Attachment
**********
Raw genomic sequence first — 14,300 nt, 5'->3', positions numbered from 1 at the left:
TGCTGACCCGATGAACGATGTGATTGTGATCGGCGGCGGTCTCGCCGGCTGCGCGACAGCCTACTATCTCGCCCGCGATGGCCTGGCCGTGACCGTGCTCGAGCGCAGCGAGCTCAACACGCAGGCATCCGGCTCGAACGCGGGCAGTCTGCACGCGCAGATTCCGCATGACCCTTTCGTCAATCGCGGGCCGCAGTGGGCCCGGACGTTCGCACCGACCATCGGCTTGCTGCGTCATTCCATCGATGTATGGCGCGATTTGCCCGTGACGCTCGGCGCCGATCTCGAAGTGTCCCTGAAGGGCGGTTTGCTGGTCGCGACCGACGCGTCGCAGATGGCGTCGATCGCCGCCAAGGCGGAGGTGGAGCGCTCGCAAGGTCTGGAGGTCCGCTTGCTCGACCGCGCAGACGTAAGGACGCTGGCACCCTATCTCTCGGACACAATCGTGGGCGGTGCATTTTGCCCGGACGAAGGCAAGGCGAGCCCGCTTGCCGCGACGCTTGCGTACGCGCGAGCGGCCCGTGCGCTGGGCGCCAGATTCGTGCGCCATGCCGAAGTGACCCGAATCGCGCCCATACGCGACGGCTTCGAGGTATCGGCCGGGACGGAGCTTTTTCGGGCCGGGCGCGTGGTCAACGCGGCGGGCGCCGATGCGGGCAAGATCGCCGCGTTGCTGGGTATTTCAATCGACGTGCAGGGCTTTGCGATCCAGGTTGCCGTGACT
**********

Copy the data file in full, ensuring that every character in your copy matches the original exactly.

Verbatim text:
Raw genomic sequence first — 14,300 nt, 5'->3', positions numbered from 1 at the left:
TGCTGACCCGATGAACGATGTGATTGTGATCGGCGGCGGTCTCGCCGGCTGCGCGACAGCCTACTATCTCGCCCGCGATGGCCTGGCCGTGACCGTGCTCGAGCGCAGCGAGCTCAACACGCAGGCATCCGGCTCGAACGCGGGCAGTCTGCACGCGCAGATTCCGCATGACCCTTTCGTCAATCGCGGGCCGCAGTGGGCCCGGACGTTCGCACCGACCATCGGCTTGCTGCGTCATTCCATCGATGTATGGCGCGATTTGCCCGTGACGCTCGGCGCCGATCTCGAAGTGTCCCTGAAGGGCGGTTTGCTGGTCGCGACCGACGCGTCGCAGATGGCGTCGATCGCCGCCAAGGCGGAGGTGGAGCGCTCGCAAGGTCTGGAGGTCCGCTTGCTCGACCGCGCAGACGTAAGGACGCTGGCACCCTATCTCTCGGACACAATCGTGGGCGGTGCATTTTGCCCGGACGAAGGCAAGGCGAGCCCGCTTGCCGCGACGCTTGCGTACGCGCGAGCGGCCCGTGCGCTGGGCGCCAGATTCGTGCGCCATGCCGAAGTGACCCGAATCGCGCCCATACGCGACGGCTTCGAGGTATCGGCCGGGACGGAGCTTTTTCGGGCCGGGCGCGTGGTCAACGCGGCGGGCGCCGATGCGGGCAAGATCGCCGCGTTGCTGGGTATTTCAATCGACGTGCAGGGCTTTGCGATCCAGGTTGCCGTGACT